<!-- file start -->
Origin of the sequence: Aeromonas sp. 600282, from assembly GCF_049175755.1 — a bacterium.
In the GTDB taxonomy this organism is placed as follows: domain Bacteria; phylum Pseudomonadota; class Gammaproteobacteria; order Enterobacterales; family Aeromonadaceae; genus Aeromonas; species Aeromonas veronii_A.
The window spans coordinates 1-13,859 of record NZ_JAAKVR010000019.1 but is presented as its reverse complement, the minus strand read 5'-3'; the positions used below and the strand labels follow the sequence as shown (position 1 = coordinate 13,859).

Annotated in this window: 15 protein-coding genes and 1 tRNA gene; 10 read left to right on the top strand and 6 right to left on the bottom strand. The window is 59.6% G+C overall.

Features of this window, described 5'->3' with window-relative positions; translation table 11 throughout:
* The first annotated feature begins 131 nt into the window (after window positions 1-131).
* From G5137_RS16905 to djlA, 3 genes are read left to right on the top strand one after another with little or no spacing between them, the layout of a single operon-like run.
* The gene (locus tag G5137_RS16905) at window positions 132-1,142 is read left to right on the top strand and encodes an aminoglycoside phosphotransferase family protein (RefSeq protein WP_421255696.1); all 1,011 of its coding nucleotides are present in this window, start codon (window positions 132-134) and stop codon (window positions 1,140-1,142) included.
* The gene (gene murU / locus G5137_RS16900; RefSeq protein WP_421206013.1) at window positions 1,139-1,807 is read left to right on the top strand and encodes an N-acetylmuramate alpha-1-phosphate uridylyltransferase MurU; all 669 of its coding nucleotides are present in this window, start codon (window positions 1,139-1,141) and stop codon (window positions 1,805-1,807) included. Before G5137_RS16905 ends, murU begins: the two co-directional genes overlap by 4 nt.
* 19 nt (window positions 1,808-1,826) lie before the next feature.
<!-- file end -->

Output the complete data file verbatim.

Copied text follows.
Origin of the sequence: Aeromonas sp. 600282, from assembly GCF_049175755.1 — a bacterium.
In the GTDB taxonomy this organism is placed as follows: domain Bacteria; phylum Pseudomonadota; class Gammaproteobacteria; order Enterobacterales; family Aeromonadaceae; genus Aeromonas; species Aeromonas veronii_A.
The window spans coordinates 1-13,859 of record NZ_JAAKVR010000019.1 but is presented as its reverse complement, the minus strand read 5'-3'; the positions used below and the strand labels follow the sequence as shown (position 1 = coordinate 13,859).

Annotated in this window: 15 protein-coding genes and 1 tRNA gene; 10 read left to right on the top strand and 6 right to left on the bottom strand. The window is 59.6% G+C overall.

Features of this window, described 5'->3' with window-relative positions; translation table 11 throughout:
* The first annotated feature begins 131 nt into the window (after window positions 1-131).
* From G5137_RS16905 to djlA, 3 genes are read left to right on the top strand one after another with little or no spacing between them, the layout of a single operon-like run.
* The gene (locus tag G5137_RS16905) at window positions 132-1,142 is read left to right on the top strand and encodes an aminoglycoside phosphotransferase family protein (RefSeq protein WP_421255696.1); all 1,011 of its coding nucleotides are present in this window, start codon (window positions 132-134) and stop codon (window positions 1,140-1,142) included.
* The gene (gene murU / locus G5137_RS16900; RefSeq protein WP_421206013.1) at window positions 1,139-1,807 is read left to right on the top strand and encodes an N-acetylmuramate alpha-1-phosphate uridylyltransferase MurU; all 669 of its coding nucleotides are present in this window, start codon (window positions 1,139-1,141) and stop codon (window positions 1,805-1,807) included. Before G5137_RS16905 ends, murU begins: the two co-directional genes overlap by 4 nt.
* 19 nt (window positions 1,808-1,826) lie before the next feature.